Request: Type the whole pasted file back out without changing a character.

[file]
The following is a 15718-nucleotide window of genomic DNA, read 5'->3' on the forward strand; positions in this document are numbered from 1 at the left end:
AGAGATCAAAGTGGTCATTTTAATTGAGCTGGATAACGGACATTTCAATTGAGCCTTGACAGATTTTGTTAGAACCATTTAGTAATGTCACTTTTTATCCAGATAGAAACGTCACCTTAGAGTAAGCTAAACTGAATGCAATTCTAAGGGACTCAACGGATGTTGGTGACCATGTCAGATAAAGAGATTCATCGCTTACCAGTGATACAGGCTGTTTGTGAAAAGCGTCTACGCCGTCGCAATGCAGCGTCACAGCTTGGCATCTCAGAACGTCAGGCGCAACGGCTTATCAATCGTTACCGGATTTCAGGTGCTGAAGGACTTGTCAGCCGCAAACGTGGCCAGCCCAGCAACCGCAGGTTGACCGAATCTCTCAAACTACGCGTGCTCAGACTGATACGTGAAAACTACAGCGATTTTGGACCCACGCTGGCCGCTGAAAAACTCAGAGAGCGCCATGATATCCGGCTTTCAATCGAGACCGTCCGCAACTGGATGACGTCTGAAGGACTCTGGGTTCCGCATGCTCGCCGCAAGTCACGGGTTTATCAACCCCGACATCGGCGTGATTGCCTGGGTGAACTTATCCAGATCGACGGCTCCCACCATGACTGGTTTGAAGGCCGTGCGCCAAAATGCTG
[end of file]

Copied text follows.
The following is a 15718-nucleotide window of genomic DNA, read 5'->3' on the forward strand; positions in this document are numbered from 1 at the left end:
AGAGATCAAAGTGGTCATTTTAATTGAGCTGGATAACGGACATTTCAATTGAGCCTTGACAGATTTTGTTAGAACCATTTAGTAATGTCACTTTTTATCCAGATAGAAACGTCACCTTAGAGTAAGCTAAACTGAATGCAATTCTAAGGGACTCAACGGATGTTGGTGACCATGTCAGATAAAGAGATTCATCGCTTACCAGTGATACAGGCTGTTTGTGAAAAGCGTCTACGCCGTCGCAATGCAGCGTCACAGCTTGGCATCTCAGAACGTCAGGCGCAACGGCTTATCAATCGTTACCGGATTTCAGGTGCTGAAGGACTTGTCAGCCGCAAACGTGGCCAGCCCAGCAACCGCAGGTTGACCGAATCTCTCAAACTACGCGTGCTCAGACTGATACGTGAAAACTACAGCGATTTTGGACCCACGCTGGCCGCTGAAAAACTCAGAGAGCGCCATGATATCCGGCTTTCAATCGAGACCGTCCGCAACTGGATGACGTCTGAAGGACTCTGGGTTCCGCATGCTCGCCGCAAGTCACGGGTTTATCAACCCCGACATCGGCGTGATTGCCTGGGTGAACTTATCCAGATCGACGGCTCCCACCATGACTGGTTTGAAGGCCGTGCGCCAAAATGCTG